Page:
The November issue of Brain includes two articles about Charles Sherrington that will be of particular interest to historians of neuroscience.
Related resources are provided below the jump.
- Feindel, W. (2007). The physiologist and the neurosurgeon: the enduring influence of Charles Sherrington on the career of Wilder Penfield. Brain, 130(11), 2758-2765.
Wilder Penfield, a Rhodes scholar from Princeton University, New Jersey, was a student in the first course on mammalian physiology given in 1915 at Oxford University by Charles Sherrington, newly arrived from Liverpool where, as Holt Professor of Physiology for 20 years, he had become a leading authority on the physiology of the nervous system. The practical ‘exercises’ as well as graduate research on the Golgi apparatus and the decerebrate preparation, carried out by Penfield in Sherrington’s laboratory, gave him the groundwork to develop his career as a physiological surgeon, who made fundamental observations on functional localization in the human brain during the surgical treatment of patients afflicted with epilepsy.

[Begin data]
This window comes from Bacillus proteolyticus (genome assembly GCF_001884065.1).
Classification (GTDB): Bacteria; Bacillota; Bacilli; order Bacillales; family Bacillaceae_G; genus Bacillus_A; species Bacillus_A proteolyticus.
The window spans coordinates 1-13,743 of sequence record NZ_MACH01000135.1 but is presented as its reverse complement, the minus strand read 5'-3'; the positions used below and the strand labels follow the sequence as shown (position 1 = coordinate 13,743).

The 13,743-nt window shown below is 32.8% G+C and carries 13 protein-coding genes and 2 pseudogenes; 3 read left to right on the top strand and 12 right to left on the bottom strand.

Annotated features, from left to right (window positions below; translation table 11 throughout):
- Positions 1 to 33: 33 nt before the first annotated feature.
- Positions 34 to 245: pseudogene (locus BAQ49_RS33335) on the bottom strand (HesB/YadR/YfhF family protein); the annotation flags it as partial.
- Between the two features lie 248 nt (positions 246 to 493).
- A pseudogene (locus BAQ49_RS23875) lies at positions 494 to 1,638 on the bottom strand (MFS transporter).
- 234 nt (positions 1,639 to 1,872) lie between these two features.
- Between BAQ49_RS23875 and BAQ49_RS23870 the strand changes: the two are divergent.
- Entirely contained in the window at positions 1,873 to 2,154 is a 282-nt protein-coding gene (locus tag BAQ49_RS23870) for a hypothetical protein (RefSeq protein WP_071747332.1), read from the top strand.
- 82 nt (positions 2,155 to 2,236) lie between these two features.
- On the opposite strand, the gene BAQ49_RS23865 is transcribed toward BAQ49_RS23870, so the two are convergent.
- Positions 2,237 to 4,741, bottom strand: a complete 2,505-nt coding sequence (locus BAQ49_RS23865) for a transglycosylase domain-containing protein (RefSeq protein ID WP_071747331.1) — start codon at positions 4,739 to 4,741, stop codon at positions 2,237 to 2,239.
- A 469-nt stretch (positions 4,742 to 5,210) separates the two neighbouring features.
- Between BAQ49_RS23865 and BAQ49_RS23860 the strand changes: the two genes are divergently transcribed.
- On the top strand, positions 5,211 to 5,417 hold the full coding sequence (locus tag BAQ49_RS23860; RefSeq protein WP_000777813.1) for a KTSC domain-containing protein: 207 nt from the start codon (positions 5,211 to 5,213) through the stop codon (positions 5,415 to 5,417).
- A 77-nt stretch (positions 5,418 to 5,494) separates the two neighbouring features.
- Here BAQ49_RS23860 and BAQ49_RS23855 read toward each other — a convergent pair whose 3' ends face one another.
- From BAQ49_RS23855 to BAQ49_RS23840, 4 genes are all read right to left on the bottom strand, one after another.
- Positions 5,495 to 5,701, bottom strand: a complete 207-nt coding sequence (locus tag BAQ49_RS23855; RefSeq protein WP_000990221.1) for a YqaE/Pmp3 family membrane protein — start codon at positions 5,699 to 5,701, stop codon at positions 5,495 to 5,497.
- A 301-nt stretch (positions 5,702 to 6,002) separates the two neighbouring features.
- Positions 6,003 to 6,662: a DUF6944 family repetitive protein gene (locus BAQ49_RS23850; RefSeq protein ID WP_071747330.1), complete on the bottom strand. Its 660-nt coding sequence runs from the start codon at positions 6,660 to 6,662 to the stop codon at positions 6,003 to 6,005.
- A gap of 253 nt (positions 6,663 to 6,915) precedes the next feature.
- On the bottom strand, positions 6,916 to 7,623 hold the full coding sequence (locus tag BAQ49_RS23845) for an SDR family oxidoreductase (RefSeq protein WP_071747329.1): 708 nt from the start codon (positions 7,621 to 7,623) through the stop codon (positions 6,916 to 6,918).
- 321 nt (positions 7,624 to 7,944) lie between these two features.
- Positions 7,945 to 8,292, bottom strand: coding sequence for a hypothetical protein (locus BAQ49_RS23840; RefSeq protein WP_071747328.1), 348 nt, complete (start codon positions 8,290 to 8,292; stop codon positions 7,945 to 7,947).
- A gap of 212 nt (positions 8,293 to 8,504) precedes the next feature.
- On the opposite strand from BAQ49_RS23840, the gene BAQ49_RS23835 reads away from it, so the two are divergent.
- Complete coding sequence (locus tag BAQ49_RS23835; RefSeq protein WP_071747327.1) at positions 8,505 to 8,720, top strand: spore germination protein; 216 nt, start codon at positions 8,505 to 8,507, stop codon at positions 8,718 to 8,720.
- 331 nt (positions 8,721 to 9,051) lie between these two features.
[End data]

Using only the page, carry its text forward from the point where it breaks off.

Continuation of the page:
- Gibson, W. C. (2007). A student recalls Sir Charles Sherrington, O.M. (1857–1952). Brain, 130(11), 2766-2769. Continue reading Two new papers on Sherrington